Linking up with Finish It Up Friday.

Wednesday, October 14, 2015

Abstract Solids

It was a fortuitous discovery. When I heard Gwen Marston was going to be the keynote speaker at QuiltCon 2016, I was more disappointed than ever that I wasn't able to be there. So I was perusing her website, happened to glance at the "Gwen's Schedule" link, and wouldn't you know, she was going to be coming very near to where I live! And soon. Quilters Anonymous was bringing her to town for classes (which I couldn't attent since I wasn't a guild member) and a lecture, which was open to the public. Oh joy.

Here's the blurb about the lecture:

Abstract Quilts in Solids 
Quilts made in solids have an impressive history. They were the first quilts to be taken seriously as art. In 1971, Amish quilts from the collection of Jonathan Holstein and Gail van der Hoof constituted the first major museum exhibition of quilts shown at the Whitney Museum of American Art in New York. Using her new abstract quilts as examples, Gwen discusses her work in solids and points out some of the great characteristics inherent in solids. The lecture is illustrated with quilts from her book Ideas and Inspirations: Abstract Quilts in Solids.

I couldn't resist slapping on a visitor's badge in order to be able to see Gwen's work and hear her speak. Totally worth it.

I didn't expect Gwen to be so darn funny! Just delightful. And of course her quilts - full of inspiration . . . and most if not all, hand-quilted.

According to Gwen, some of the key characteristics of solids:
  • They are more paintery
  • They never look dated
  • Artistically....the line between them is very clear
  • They have an impressive history, being the first quilts to be considered as art
  • The quilting shows up like gangbusters

Other bits of wisdom:
  • Embrace the pucker (in talking about quilting)
  • If you get tired of doing something, go so far and quit...
  • Keep it simple while trying to create interest
  • Just have a good time and try stuff

I'm sharing some of the best photos I caught by phone camera, but get a better look at some of the quilts Gwen shared in Abstract Solids on Pinterest. I know I'll be perusing them for a while . . .

Tuesday, October 13, 2015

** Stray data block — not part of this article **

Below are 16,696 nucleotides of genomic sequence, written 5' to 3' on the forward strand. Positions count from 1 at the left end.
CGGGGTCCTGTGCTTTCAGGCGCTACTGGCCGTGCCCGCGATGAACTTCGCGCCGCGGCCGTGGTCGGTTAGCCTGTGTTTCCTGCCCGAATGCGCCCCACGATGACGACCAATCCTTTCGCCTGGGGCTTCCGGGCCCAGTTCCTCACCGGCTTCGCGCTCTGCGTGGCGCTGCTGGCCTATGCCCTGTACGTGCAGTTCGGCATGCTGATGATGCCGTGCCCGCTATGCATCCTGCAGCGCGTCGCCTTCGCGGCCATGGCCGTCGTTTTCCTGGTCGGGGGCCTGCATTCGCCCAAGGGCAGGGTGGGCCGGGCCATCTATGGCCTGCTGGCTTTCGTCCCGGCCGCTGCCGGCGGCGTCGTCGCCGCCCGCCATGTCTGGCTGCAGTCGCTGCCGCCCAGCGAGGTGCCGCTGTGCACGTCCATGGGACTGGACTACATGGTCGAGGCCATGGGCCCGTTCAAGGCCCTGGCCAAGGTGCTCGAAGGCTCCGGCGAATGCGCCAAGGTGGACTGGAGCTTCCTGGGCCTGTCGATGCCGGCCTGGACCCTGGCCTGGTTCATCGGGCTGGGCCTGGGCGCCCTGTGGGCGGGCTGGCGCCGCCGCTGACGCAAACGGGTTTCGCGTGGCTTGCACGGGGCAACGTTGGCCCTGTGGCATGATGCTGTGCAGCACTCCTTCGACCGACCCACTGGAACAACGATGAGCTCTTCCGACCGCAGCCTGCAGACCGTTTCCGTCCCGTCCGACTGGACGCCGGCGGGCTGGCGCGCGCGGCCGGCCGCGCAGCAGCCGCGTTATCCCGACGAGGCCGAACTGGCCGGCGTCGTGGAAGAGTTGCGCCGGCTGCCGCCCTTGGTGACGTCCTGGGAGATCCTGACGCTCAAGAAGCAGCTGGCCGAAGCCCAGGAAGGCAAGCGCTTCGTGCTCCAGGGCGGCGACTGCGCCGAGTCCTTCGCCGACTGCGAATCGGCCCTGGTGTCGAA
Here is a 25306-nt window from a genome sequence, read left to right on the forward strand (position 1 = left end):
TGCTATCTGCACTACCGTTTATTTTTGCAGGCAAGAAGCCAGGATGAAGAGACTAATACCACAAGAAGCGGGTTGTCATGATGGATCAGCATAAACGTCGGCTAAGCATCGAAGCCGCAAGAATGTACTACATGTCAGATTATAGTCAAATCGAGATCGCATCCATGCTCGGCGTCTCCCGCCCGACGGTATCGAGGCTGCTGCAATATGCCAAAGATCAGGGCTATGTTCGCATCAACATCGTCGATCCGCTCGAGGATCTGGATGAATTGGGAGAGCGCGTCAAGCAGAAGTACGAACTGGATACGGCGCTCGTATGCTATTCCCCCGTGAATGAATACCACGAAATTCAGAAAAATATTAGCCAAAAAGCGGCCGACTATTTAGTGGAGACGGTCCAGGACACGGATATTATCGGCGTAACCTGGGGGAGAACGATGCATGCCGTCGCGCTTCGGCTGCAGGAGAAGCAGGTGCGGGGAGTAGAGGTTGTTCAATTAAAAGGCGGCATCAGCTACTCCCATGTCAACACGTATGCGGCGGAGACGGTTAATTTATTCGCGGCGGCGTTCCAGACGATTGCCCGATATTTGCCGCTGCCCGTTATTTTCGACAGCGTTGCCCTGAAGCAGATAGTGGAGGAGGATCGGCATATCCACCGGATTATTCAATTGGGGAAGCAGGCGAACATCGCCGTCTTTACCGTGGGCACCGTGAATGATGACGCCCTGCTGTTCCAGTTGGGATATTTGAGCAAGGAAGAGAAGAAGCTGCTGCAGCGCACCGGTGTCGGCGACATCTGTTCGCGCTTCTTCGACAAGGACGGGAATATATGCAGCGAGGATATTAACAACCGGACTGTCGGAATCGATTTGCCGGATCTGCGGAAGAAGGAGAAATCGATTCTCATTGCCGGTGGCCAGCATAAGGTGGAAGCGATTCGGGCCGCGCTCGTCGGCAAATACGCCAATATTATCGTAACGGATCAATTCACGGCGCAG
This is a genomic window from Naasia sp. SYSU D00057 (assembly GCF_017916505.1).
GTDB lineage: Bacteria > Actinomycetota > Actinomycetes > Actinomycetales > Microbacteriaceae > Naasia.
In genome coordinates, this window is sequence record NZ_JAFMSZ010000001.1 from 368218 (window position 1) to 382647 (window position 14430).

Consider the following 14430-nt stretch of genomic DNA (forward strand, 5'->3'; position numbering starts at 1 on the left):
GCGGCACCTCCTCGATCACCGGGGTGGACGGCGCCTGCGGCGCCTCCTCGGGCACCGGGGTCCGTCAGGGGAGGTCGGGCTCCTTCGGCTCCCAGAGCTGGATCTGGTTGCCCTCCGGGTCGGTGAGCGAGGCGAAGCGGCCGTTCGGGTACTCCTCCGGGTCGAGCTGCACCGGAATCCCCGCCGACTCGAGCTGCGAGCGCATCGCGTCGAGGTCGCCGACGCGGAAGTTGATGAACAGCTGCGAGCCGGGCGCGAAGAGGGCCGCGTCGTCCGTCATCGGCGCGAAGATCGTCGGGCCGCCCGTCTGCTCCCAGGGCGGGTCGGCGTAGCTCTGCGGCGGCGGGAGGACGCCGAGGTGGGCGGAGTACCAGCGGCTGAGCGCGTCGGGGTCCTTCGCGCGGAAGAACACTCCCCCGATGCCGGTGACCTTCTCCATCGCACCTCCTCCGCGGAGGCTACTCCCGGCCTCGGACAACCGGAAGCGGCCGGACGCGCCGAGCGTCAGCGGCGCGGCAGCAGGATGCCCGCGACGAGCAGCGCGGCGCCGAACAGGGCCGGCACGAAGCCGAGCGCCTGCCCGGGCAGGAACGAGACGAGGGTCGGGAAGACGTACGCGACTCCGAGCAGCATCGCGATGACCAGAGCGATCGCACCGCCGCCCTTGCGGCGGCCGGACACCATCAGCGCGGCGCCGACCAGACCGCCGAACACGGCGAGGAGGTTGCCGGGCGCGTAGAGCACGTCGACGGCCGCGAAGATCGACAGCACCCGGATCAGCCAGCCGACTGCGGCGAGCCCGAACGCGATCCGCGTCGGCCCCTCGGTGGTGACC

Tuesday at the Table

Bad news: son and daughter-in-law live far enough away that we get down to see them just once or twice a year. Good news: that's enough time that invariably a new restaurant has moved into town by the time we get there, and of course we all have to go. In June, it was the table. Last month, it was Orchard City Kitchen. oh yeah.

OCK is geared around one of our favorite ways to dine - the small plate - known in our little world as 'shared plates.' That way, we can try even more dishes than if we each ordered our own meal....Triple B (biscuits, bacon, & honey butter), white corn with criminis, kale, & herbed goat cheese (oh! and "corn dust" or ground corn nuts), macaroni & cheese with brisket & Seattle's Beecher's flagship cheddar, Korean fried chicken, and charred avocado with ponzu sauce, serranos, and herbs. Ok, we'd never had any of that before!

As good as the food was, it couldn't beat the precious camaraderie around the table. What fun to peruse the menu together, catch up while waiting for the next dish, discover new tastes, evaluate and choose our favorites. Pretty much the best kind of meal.

Monday, October 12, 2015

Improv Afternoon

After working all week on a project for Purse Palooza, and before diving back into quilting my Bee Sewcial quilt, I figured I better work on a couple of the smaller items on my to-do list. Happily, improv was the name of the game.

For Seattle Modern Quilt Guild's QuiltCon 2016 Charity quilt, we were asked to make solid improvisationally pieced diamonds "pieced in a modern style using a main color and one or two accent colors. The accent colors should be minimal, comprising approximately 15% or less of the diamond." The colors available were all in the palette chosen by the Modern Quilt Guild, and we were asked to choose among limited groupings to evenly distribute the colors among the guild. I picked yellow as my main color, with accents of white and off-white. We were also given a template for the final diamond, which measured 13" tall by 6.5" wide. I enjoyed working with a shape that wasn't in my normal repertoire.

Once that was done, I felt warmed up enough to face my Bee Sewcial assignment for the month. Felicity/Felicity Quilts chose a theme of Minimalist Abstract Winter Landscapes in black, white, and shades of gray. Remember, we work only in solids, and other than the white 'background,' I was able to pull the rest from the scrap basket, which felt good. One photo in particular called to me from Felicity's inspiration board. Let me know if you can pick it out, ok?

Thursday, October 8, 2015

2015 Finish-A-Long: Q4 List

There's no denying it: I'm a finisher. I may have lots of quilts and sewing projects in my head, but few that are actually in progress. So my FAL lists are usually pretty short, but at least this time I didn't have to fudge and start new things to put on the list! (Pitiful, I know!)

So first up and top priority will be my Bee Sewcial quilt! I am itching to get back to it!! But with vacation, my machine going in for repair, and now some pushing-the-deadline secret sewing, it's been on hold. Believe me, though, I hope to be back at it next week!